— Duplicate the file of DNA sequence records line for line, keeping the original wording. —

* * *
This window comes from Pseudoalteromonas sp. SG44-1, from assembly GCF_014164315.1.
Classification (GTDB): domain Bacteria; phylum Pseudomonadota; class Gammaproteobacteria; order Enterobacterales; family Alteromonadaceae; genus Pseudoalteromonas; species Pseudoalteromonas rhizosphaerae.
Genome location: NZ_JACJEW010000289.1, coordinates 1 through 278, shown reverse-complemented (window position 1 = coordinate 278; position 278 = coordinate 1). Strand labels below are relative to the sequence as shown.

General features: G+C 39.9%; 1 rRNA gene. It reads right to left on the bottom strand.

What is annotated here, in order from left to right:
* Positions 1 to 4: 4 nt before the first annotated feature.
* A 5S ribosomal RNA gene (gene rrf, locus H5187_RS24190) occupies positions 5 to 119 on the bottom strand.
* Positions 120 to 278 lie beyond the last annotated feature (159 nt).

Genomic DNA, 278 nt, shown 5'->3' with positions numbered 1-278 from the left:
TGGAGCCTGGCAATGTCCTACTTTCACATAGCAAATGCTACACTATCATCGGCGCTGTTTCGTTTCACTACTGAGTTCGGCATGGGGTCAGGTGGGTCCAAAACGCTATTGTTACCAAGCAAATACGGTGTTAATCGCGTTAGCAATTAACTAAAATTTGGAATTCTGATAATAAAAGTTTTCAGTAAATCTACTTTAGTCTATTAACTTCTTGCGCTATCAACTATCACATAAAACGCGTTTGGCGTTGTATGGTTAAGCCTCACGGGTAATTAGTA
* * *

This window comes from Pseudoalteromonas sp. SG44-1, from assembly GCF_014164315.1.
Classification (GTDB): domain Bacteria; phylum Pseudomonadota; class Gammaproteobacteria; order Enterobacterales; family Alteromonadaceae; genus Pseudoalteromonas; species Pseudoalteromonas rhizosphaerae.
Genome location: NZ_JACJEW010000289.1, coordinates 1 through 278, shown reverse-complemented (window position 1 = coordinate 278; position 278 = coordinate 1). Strand labels below are relative to the sequence as shown.

General features: G+C 39.9%; 1 rRNA gene. It reads right to left on the bottom strand.

What is annotated here, in order from left to right:
* Positions 1 to 4: 4 nt before the first annotated feature.
* A 5S ribosomal RNA gene (gene rrf, locus H5187_RS24190) occupies positions 5 to 119 on the bottom strand.
* Positions 120 to 278 lie beyond the last annotated feature (159 nt).

Genomic DNA, 278 nt, shown 5'->3' with positions numbered 1-278 from the left:
TGGAGCCTGGCAATGTCCTACTTTCACATAGCAAATGCTACACTATCATCGGCGCTGTTTCGTTTCACTACTGAGTTCGGCATGGGGTCAGGTGGGTCCAAAACGCTATTGTTACCAAGCAAATACGGTGTTAATCGCGTTAGCAATTAACTAAAATTTGGAATTCTGATAATAAAAGTTTTCAGTAAATCTACTTTAGTCTATTAACTTCTTGCGCTATCAACTATCACATAAAACGCGTTTGGCGTTGTATGGTTAAGCCTCACGGGTAATTAGTA